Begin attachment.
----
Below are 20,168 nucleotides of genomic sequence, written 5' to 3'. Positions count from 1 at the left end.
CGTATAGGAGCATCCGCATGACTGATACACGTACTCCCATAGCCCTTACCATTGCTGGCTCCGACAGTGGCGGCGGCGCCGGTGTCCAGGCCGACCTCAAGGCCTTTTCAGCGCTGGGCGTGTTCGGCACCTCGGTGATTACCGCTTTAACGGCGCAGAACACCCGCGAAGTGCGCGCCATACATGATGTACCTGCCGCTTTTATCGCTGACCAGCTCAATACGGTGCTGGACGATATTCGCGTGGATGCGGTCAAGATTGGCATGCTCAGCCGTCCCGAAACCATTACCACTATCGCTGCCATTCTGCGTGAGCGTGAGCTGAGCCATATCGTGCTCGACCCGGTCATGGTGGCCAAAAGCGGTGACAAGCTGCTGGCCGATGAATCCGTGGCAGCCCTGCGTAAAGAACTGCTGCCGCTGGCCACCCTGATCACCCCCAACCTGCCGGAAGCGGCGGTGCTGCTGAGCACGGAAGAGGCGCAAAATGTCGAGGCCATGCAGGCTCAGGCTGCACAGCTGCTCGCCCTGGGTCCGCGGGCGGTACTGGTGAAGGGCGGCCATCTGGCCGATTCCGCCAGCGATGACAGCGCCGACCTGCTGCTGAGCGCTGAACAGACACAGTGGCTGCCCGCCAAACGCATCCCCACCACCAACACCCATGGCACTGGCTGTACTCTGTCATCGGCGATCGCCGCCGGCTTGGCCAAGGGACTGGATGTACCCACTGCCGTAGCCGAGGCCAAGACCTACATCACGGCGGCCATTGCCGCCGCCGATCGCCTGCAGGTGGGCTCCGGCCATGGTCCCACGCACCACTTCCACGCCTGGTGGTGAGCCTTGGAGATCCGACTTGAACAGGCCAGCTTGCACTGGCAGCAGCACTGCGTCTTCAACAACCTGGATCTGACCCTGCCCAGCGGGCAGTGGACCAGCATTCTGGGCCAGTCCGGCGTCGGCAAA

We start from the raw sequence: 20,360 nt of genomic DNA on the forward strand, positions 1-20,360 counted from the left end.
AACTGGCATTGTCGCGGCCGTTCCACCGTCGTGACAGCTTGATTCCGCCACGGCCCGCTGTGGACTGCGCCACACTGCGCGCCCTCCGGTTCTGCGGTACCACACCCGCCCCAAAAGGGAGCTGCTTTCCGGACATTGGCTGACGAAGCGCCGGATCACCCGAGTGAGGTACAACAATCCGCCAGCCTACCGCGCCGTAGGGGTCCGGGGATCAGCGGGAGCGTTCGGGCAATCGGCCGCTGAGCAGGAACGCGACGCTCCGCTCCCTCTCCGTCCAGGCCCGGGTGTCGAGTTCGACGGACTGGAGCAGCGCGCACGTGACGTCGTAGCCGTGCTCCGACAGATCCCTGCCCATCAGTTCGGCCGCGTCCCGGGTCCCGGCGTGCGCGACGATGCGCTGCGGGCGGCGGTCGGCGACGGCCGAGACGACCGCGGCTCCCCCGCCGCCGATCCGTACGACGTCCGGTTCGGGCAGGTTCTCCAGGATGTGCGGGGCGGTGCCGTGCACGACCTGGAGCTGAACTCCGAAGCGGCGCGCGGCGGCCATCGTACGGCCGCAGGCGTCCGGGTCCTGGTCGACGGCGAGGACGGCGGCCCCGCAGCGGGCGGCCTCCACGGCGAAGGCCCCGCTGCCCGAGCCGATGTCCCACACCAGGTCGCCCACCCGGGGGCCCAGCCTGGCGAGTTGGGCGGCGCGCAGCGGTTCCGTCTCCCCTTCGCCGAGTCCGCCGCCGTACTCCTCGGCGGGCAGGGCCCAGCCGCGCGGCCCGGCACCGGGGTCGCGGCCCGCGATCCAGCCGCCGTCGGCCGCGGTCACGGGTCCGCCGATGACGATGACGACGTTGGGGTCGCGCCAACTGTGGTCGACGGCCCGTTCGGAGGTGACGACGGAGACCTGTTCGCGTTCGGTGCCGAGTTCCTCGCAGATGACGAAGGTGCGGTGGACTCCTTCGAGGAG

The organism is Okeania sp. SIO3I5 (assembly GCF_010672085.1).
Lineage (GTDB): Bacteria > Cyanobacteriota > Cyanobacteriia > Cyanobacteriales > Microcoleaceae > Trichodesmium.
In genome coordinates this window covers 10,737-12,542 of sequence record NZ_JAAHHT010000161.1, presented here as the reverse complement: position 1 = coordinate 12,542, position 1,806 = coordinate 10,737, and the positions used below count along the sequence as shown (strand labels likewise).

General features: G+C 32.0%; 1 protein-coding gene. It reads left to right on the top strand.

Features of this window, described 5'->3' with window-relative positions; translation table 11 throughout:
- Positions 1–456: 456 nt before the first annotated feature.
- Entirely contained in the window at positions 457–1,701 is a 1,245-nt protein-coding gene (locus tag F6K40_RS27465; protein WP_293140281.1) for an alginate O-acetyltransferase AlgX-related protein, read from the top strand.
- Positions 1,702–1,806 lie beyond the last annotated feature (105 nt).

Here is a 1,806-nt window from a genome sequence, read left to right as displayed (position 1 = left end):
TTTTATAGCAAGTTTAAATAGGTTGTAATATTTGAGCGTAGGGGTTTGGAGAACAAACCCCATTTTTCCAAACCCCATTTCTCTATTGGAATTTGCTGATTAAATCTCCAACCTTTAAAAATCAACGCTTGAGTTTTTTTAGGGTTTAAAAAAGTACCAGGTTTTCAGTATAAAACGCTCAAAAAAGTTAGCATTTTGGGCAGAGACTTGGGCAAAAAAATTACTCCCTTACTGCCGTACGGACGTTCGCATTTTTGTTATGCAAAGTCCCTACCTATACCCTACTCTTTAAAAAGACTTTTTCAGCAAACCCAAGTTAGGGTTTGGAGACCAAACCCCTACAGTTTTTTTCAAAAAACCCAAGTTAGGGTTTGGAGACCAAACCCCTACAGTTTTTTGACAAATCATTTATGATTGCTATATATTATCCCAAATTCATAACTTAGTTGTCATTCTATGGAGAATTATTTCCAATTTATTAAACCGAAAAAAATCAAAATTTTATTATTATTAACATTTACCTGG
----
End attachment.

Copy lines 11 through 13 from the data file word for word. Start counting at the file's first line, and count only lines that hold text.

- Entirely contained in the window at positions 457–1,701 is a 1,245-nt protein-coding gene (locus tag F6K40_RS27465; protein WP_293140281.1) for an alginate O-acetyltransferase AlgX-related protein, read from the top strand.
- Positions 1,702–1,806 lie beyond the last annotated feature (105 nt).

Here is a 1,806-nt window from a genome sequence, read left to right as displayed (position 1 = left end):